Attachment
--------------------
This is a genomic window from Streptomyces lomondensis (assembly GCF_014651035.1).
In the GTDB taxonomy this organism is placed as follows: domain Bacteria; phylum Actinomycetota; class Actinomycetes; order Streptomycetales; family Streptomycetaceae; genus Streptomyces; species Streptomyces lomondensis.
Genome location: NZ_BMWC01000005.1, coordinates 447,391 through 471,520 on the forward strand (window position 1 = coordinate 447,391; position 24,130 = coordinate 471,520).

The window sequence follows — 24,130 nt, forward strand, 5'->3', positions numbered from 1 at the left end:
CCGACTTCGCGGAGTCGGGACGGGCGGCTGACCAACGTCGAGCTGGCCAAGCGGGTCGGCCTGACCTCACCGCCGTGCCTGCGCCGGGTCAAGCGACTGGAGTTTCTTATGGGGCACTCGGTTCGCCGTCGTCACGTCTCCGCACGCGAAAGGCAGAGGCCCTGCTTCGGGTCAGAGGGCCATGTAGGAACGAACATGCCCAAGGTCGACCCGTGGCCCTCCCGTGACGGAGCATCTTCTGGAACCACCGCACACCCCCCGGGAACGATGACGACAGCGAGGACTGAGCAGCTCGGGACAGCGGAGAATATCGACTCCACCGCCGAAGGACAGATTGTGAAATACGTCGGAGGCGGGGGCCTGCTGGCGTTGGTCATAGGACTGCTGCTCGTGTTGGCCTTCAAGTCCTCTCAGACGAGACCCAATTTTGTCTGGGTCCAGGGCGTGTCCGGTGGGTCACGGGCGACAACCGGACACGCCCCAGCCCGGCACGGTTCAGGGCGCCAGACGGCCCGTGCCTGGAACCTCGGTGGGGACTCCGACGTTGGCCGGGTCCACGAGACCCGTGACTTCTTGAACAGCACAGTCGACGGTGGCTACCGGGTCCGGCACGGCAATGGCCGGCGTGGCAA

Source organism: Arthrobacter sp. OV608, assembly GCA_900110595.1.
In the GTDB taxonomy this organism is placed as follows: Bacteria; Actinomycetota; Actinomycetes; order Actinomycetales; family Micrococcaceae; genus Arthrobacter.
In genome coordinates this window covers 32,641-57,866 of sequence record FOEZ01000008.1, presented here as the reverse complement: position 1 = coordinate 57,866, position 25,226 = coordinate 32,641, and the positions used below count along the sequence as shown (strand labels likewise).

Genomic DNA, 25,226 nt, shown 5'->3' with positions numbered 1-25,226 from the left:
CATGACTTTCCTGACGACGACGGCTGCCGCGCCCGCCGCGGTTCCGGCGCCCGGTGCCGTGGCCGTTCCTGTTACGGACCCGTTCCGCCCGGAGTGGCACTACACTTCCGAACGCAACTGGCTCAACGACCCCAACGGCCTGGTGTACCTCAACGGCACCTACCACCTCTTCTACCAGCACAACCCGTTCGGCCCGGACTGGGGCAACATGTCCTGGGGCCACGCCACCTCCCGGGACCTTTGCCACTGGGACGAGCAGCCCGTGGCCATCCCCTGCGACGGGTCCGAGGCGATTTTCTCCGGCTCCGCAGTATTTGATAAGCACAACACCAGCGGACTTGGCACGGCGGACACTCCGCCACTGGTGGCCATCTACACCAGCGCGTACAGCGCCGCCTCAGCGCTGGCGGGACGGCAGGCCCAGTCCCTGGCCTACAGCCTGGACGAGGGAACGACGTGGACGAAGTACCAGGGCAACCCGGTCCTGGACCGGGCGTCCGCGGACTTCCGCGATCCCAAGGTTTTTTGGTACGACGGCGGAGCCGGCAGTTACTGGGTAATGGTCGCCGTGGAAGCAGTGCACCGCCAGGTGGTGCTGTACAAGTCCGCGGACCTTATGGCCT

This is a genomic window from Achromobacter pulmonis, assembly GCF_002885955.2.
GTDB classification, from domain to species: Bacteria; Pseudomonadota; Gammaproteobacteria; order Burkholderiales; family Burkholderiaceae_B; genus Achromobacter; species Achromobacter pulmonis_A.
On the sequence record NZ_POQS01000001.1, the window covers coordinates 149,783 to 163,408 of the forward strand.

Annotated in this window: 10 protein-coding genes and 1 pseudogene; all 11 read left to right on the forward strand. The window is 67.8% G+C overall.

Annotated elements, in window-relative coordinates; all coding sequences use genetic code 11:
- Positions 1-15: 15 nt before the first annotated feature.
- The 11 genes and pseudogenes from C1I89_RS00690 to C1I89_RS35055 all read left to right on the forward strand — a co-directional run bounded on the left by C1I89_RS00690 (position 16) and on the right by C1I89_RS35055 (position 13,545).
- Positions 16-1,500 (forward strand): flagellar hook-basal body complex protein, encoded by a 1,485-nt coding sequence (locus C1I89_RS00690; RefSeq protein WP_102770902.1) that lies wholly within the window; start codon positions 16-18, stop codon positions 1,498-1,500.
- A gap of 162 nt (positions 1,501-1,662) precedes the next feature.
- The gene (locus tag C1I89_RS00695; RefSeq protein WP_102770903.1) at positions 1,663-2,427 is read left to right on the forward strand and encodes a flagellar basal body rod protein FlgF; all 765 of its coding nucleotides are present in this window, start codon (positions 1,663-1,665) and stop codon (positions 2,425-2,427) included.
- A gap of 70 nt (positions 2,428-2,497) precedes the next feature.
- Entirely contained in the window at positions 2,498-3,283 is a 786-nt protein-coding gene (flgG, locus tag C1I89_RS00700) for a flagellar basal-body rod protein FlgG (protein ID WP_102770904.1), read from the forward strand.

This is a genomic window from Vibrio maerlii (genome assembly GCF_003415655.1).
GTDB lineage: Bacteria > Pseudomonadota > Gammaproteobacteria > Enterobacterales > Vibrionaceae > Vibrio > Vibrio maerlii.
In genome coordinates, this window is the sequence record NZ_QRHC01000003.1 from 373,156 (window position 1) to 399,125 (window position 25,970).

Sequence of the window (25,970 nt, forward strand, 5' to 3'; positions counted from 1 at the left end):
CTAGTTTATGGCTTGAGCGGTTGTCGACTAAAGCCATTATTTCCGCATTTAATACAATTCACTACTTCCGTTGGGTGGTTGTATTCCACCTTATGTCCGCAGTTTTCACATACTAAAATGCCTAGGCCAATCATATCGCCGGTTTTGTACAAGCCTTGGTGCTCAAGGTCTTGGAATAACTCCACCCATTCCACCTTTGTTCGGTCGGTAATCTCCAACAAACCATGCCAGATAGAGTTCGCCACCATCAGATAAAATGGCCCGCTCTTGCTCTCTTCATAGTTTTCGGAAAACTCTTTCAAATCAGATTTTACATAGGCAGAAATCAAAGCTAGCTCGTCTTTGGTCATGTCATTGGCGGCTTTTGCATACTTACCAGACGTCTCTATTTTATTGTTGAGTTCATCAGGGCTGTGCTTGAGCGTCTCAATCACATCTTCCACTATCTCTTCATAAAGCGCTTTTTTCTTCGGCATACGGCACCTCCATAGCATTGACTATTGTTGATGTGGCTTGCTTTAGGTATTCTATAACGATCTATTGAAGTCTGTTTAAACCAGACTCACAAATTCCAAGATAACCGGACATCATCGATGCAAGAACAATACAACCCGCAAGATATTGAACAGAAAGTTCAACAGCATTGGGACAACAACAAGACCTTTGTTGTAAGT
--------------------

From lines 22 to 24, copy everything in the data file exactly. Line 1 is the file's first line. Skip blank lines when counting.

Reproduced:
- Entirely contained in the window at positions 2,498-3,283 is a 786-nt protein-coding gene (flgG, locus tag C1I89_RS00700) for a flagellar basal-body rod protein FlgG (protein ID WP_102770904.1), read from the forward strand.

This is a genomic window from Vibrio maerlii (genome assembly GCF_003415655.1).
GTDB lineage: Bacteria > Pseudomonadota > Gammaproteobacteria > Enterobacterales > Vibrionaceae > Vibrio > Vibrio maerlii.